“The Ministry of Water Resources and Irrigation has learned that there is an on­ going public misconception about the recently imported equipment that were received by Unity State government last week for clearing out weeds and sediments impeding the movement of water in Naam River,” the statement read. “Therefore, it is crucial to give you a brief backdrop on bilateral cooperation between South Sudan and the Arab Republic of Egypt in the field of water.”

According to the spokesperson, the cooperation between the two countries dates back to the pre-colonial era when Egypt and Britain, on behalf of the downstream countries, signed the 1929 Nile Water Agreement which was renewed in 1959. He said that after the Comprehensive Peace Agreement (CPA) of 2005, the water ministries of the two countries established cooperation by signing a Memorandum of Understanding (MoU).

“The (MoU) sets out key areas of cooperation namely: Capacity building of water cadres in Egyptian institutions; Dredging and clearance of aquatic weeds in the Bahr el Ghazal Basin and construction of landing sites,” it added. “Provision of safe drinking water through the drilling of boreholes and motorized solar systems and carrying out a feasibility study for Sue Multi-purpose Dam in Western Bahr el Ghazal State.”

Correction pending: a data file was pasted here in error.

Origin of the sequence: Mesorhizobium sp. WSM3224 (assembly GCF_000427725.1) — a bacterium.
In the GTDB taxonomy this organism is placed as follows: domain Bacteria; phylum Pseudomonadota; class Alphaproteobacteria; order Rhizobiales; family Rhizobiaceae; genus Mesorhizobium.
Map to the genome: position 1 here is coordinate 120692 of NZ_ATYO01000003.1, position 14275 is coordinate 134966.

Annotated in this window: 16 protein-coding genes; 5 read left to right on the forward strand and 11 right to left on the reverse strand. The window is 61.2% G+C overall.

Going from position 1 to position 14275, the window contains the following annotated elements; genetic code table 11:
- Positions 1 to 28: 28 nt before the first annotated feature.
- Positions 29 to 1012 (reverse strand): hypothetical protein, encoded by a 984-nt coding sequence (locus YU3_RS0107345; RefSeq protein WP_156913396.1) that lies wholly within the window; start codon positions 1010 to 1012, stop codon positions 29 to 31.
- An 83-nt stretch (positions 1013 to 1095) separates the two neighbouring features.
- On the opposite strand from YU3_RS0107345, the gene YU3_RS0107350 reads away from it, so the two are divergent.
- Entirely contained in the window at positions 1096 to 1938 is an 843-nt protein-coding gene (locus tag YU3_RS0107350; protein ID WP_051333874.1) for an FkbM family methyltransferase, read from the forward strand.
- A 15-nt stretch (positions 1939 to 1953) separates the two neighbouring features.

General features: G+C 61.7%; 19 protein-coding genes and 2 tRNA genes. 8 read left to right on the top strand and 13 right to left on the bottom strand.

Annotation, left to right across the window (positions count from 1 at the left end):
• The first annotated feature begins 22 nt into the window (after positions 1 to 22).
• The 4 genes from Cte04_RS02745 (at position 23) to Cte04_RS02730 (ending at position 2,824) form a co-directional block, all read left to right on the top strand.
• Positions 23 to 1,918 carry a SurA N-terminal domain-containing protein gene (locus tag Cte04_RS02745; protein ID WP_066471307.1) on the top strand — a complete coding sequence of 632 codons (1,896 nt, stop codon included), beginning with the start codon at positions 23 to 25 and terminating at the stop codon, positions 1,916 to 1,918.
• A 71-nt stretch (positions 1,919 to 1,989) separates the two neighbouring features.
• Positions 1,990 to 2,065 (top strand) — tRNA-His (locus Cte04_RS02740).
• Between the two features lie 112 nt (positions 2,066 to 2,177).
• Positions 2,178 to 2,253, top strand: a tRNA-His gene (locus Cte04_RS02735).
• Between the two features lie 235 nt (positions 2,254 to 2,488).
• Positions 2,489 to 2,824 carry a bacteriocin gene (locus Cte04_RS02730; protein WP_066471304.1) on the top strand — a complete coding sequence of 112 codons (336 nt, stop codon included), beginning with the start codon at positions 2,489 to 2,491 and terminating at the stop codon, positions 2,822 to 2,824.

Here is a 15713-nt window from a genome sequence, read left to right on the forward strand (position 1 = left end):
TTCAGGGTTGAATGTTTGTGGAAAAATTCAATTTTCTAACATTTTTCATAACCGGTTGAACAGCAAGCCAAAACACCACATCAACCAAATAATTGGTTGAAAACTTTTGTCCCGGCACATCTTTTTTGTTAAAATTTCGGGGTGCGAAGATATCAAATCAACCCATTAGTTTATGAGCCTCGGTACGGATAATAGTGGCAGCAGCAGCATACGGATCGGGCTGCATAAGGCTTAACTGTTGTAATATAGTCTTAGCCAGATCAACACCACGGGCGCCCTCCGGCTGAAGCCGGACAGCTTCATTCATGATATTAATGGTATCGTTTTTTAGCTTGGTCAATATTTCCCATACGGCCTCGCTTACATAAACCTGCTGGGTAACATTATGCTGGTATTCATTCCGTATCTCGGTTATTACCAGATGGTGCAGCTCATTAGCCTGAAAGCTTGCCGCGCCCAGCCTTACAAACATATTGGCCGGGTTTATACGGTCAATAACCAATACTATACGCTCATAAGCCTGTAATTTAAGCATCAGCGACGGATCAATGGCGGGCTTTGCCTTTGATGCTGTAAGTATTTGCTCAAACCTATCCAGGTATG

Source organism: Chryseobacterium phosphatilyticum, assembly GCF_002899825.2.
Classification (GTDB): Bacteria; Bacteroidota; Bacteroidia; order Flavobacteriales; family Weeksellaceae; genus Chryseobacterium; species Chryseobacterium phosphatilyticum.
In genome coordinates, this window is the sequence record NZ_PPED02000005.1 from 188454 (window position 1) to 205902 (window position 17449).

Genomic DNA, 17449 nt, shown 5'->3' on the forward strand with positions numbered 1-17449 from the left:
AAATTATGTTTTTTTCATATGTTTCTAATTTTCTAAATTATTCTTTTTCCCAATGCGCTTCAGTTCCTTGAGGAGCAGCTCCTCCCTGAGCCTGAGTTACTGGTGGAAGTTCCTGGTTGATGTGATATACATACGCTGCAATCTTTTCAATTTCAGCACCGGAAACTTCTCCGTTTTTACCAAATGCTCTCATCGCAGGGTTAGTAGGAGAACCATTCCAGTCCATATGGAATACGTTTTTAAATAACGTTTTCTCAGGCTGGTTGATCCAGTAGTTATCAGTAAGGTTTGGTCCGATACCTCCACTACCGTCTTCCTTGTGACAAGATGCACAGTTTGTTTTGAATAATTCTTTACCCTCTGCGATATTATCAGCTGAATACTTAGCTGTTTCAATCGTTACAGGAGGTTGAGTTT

The statement said that work on the aforementioned activities started but was halted by the conflict of 2013 and 2016 where all the equipment and tools mobilized for dredging and clearance of aquatic weeds were vandalized in Bentiu.

Gatkuoth said that during the first session of the Joint High-Level Commission between Egypt and South Sudan led by the Vice President James Wani lgga in July 2021, the water ministry renewed and signed an MoU with the Egyptian water ministry to dredge the Bahr el Ghazal basin, construct four haffirs and urgently resume the dredging of the 30 km stretch of Bahr el Ghazal from the Unity State capital Bentiu to Lake No.

“The opening up of this stretch of river is to allow smooth navigation of petroleum products and other economic activities along rivers from the refinery to Juba,” he wrote. “In this regard, the ministry of water resources and irrigation has been following closely with its counterparts in Egypt and facilitating the process in Sudan to ensure that the equipment and tools for dredging and clearance of aquatic weeds arrive in Bentiu safely.”

Gatkuoth said 21 trucks loaded with equipment and tools arrived in Bentiu on 1 June from Egypt via Sudan.

“However, there is a negative propaganda being circulated on social media and other media outlets by prominent personalities against this initiative who went further by calling for actions to stop the ongoing project,” he said. “These river-maintenance exercises have not been taking place for years, sediments have accumulated and aquatic vegetation has overgrown, and therefore both need to be cleared for the health of the river system.”